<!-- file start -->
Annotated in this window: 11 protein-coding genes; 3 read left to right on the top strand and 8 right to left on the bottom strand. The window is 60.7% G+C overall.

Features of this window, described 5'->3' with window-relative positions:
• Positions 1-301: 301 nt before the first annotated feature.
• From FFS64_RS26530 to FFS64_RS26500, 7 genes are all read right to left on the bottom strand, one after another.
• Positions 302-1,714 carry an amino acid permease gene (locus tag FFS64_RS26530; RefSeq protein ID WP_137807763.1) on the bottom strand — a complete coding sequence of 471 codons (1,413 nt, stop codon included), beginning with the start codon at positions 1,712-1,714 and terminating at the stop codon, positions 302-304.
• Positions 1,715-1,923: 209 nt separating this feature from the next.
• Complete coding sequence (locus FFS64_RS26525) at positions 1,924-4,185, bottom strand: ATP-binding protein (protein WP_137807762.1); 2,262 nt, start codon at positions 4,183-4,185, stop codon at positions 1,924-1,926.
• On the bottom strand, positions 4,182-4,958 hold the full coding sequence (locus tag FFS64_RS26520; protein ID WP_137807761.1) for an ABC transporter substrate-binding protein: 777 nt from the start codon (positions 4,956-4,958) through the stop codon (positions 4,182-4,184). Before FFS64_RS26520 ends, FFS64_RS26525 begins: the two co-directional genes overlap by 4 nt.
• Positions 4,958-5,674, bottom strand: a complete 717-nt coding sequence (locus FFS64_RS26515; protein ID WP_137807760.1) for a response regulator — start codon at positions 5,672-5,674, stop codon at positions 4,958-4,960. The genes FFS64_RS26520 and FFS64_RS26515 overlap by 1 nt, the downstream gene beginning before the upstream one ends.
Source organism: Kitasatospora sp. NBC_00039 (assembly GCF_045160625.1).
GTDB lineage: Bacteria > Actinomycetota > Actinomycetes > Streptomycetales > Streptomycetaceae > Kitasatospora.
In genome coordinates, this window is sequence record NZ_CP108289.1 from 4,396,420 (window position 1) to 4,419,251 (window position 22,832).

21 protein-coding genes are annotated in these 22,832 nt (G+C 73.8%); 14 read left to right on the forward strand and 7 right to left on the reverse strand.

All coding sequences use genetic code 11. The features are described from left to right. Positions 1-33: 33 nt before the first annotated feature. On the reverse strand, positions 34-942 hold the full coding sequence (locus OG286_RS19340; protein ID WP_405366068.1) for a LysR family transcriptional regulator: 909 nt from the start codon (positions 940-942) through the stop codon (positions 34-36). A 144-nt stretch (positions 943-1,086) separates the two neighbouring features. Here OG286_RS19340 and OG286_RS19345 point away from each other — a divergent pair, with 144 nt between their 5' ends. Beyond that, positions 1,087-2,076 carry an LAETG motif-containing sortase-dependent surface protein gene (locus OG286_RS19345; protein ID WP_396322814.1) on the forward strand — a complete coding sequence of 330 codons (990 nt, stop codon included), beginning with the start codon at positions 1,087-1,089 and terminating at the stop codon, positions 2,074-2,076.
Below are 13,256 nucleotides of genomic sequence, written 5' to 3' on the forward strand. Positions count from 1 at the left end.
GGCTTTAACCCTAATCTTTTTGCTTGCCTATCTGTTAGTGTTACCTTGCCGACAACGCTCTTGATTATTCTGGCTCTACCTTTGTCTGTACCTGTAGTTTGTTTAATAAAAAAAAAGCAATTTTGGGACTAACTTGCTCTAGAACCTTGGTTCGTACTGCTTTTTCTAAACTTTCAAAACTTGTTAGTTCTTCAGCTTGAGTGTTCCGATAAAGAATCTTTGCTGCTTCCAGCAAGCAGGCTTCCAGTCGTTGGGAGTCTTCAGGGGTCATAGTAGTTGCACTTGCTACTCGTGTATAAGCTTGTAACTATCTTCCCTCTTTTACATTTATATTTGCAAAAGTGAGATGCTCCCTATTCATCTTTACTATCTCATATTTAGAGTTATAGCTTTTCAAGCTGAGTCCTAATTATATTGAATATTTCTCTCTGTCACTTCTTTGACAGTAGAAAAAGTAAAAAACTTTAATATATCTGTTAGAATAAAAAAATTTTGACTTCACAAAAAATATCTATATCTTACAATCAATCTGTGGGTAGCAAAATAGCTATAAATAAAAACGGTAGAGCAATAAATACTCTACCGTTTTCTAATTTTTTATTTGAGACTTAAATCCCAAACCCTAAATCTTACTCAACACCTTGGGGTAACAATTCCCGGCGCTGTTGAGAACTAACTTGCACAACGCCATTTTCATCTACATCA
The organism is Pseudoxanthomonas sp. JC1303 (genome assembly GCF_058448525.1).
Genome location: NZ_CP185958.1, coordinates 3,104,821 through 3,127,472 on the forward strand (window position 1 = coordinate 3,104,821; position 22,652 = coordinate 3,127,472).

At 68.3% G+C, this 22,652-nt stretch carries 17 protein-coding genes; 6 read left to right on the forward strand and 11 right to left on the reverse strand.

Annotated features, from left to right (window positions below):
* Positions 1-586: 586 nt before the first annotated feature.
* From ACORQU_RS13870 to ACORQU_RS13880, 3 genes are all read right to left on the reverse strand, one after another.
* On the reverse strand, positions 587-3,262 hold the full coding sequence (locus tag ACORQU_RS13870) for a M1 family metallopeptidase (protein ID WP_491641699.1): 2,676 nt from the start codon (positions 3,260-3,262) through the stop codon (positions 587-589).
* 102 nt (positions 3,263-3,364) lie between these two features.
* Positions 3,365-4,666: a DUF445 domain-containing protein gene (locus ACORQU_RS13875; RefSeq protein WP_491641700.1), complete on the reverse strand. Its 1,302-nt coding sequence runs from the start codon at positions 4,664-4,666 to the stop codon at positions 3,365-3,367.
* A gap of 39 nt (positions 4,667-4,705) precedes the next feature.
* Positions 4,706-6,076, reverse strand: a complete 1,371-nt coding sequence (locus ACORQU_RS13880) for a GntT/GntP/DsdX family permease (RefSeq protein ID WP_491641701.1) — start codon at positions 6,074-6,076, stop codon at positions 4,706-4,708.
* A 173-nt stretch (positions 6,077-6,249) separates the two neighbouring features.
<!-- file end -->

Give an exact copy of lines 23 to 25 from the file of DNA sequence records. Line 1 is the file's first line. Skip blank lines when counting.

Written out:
* On the reverse strand, positions 587-3,262 hold the full coding sequence (locus tag ACORQU_RS13870) for a M1 family metallopeptidase (protein ID WP_491641699.1): 2,676 nt from the start codon (positions 3,260-3,262) through the stop codon (positions 587-589).
* 102 nt (positions 3,263-3,364) lie between these two features.
* Positions 3,365-4,666: a DUF445 domain-containing protein gene (locus ACORQU_RS13875; RefSeq protein WP_491641700.1), complete on the reverse strand. Its 1,302-nt coding sequence runs from the start codon at positions 4,664-4,666 to the stop codon at positions 3,365-3,367.